The words that one uses in describing the invention in a patent application have significant impact as to the claim scope in any patent that might mature from the patent application. In MPHJ Technology Investments, LLC v. Ricoh Americas Corporation (Fed. Cir. February 13, 2017), a non-provisional patent application which was identical to its corresponding provisional patent … [Read more...]
A claim defines the metes and bounds of what is protected under a patent. During litigation, the parts and the courts construe and provide definitions to each of the terms and phrases recited in the claim to further refine the scope of patent protection.
Bottom line: Software patent specifications require disclosure of an algorithm for all means-plus-function limitations. Otherwise, the claim may be invalid for being indefinite. The problem may not be related solely to means limitations since a non-means limitation could be impliedly construed as a means-plus-function limitation even without using the trigger word … [Read more...]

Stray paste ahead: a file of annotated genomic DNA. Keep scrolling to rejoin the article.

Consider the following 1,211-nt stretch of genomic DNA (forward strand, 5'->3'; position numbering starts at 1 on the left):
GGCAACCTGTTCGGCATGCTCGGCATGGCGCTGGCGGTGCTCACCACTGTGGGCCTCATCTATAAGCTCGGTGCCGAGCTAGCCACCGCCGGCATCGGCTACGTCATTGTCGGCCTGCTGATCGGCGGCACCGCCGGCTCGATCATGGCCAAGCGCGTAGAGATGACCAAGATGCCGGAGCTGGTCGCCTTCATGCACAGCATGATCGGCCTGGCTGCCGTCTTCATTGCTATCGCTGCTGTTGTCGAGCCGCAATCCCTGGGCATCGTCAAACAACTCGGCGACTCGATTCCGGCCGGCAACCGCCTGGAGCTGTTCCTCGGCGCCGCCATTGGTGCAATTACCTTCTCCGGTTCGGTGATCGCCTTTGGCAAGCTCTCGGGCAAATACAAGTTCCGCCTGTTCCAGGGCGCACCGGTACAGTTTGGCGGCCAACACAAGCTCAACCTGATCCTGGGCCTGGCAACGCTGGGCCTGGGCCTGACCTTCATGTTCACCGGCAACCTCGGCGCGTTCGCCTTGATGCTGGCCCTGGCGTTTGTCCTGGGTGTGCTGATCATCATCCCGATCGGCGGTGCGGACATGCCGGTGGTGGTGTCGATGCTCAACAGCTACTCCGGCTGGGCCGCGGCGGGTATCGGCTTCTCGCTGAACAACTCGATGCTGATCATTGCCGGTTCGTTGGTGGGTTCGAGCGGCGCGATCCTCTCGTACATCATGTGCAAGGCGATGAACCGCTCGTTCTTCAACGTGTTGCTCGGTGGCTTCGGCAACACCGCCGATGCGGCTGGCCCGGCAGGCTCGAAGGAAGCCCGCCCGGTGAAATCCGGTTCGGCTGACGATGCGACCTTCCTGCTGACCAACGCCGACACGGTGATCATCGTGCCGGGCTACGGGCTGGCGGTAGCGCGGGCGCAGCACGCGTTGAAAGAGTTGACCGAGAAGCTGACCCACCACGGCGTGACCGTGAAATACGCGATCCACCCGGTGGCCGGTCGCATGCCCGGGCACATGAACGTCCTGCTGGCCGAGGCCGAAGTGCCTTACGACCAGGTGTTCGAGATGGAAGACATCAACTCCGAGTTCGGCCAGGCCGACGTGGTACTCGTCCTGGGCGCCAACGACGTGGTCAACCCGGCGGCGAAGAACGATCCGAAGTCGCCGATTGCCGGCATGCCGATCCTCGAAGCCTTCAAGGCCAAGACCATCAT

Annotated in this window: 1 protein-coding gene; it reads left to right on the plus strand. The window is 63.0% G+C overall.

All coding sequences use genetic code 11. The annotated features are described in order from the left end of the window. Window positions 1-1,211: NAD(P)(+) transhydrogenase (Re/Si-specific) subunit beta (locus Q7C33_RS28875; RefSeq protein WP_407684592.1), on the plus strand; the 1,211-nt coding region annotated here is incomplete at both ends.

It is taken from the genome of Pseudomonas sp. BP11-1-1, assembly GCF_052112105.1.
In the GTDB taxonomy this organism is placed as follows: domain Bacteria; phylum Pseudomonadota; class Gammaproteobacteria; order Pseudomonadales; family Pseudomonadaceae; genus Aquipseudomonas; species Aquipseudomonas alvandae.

Bottom line: The Federal Circuit construed the meaning of a phrase (i.e., a contact hole) which typically is construed to mean “one or more” to mean “two or more.” This case illustrates the fickleness of patent litigation and how the entire case could turn on not only one phrase in the claims but the varying opinions of how the judge, jury or the Federal Circuit might think a … [Read more...]
Bottom line: It may be counter-intuitive, but use of the word “invention” when drafting a patent application is a disfavored practice. For the most part, use of the word “invention” may narrow the patent protection afforded under a patent and may not broaden the scope of the claims. The reason is that if a patent repeatedly states that the invention IS X, then courts have … [Read more...]
The Federal Circuit in Takeda v. Zydus (Fed. Cir. Feb. 20, 2014) resolved issues in relation to claim construction, infringement and invalidity. The patent was directed to an orally ingestable tablet that disintegrated in your mouth where the formulation contains granules small enough (i.e., 400 µm or less) to avoid a feeling of roughness in the patient’s mouth upon … [Read more...]